In this part of Luke, we find Joseph and Mary traveling to Jerusalem for Passover. Once the festivities are over, they began the journey home. However, the scriptures tell us Jesus stayed behind and that His parents did not know. How could that happen? The Bible states “they supposed him to be in the group,” and we are told the group was made up of relatives and acquaintances. Imagine a large caravan of people and animals, perhaps large sections of family and friends, traveling together. This is exactly how they would have traveled. There would have been lots of kids running around, and so Jesus’ parents probably thought He was off playing.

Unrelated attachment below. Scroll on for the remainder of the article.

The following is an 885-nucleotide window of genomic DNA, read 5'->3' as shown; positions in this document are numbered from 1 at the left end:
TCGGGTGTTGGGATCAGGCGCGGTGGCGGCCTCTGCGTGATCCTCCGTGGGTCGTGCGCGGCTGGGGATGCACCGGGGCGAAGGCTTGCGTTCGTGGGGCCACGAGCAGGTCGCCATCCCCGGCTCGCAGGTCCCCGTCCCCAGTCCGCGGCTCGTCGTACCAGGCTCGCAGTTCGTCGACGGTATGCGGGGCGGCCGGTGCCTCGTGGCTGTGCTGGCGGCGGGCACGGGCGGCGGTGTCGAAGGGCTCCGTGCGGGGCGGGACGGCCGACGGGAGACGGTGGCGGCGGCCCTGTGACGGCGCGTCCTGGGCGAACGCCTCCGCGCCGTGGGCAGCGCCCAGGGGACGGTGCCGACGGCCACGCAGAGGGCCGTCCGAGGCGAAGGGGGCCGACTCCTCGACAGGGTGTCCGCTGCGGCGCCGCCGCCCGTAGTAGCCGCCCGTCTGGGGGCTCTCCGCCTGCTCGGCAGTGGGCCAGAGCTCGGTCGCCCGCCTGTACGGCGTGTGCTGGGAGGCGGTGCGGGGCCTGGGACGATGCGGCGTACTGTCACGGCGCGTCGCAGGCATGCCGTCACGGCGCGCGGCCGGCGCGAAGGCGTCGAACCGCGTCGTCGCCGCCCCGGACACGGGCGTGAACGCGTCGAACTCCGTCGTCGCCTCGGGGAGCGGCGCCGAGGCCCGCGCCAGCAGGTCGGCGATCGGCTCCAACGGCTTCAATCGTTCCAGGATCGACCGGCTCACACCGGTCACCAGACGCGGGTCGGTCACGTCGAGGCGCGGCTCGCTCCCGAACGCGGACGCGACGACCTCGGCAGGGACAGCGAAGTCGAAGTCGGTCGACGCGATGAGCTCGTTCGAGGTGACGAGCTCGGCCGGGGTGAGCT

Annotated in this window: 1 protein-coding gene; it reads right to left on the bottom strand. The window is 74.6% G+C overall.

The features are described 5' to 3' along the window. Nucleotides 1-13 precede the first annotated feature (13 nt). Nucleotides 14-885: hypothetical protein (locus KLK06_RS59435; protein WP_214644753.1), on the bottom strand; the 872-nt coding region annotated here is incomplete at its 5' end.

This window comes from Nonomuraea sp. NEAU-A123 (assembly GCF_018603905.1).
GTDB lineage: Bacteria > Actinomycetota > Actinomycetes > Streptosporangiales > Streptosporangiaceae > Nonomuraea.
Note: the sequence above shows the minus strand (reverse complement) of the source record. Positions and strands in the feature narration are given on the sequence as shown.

OK, OK, I know –not the best parenting story, but let me say that at the end of day they looked for Jesus, realized He was not among them, and then became desperate to find Him. Skipping ahead a little, Mary states they were “greatly distressed” (verse 48).

Let me ask you, have you ever walked off from Jesus, realized you were without Him, and then turned back desperate to find Him? I know I have! Joseph and Mary returned to Jerusalem and searched for 3 days to find Him. Are we that determined to reconnect with Jesus after our wanderings that we will search for Him until we find Him? I hope so!

Now, we come to the three scriptures I want to look at a little closer – Luke 2:46-48 NLT:

Three days later they finally discovered him in the Temple, sitting among the religious teachers, listening to them and asking questions. All who heard him were amazed at his understanding and his answers. His parents didn’t know what to think. “Son,” his mother said to him, “why have you done this to us? Your father and I have been frantic, searching for you everywhere.”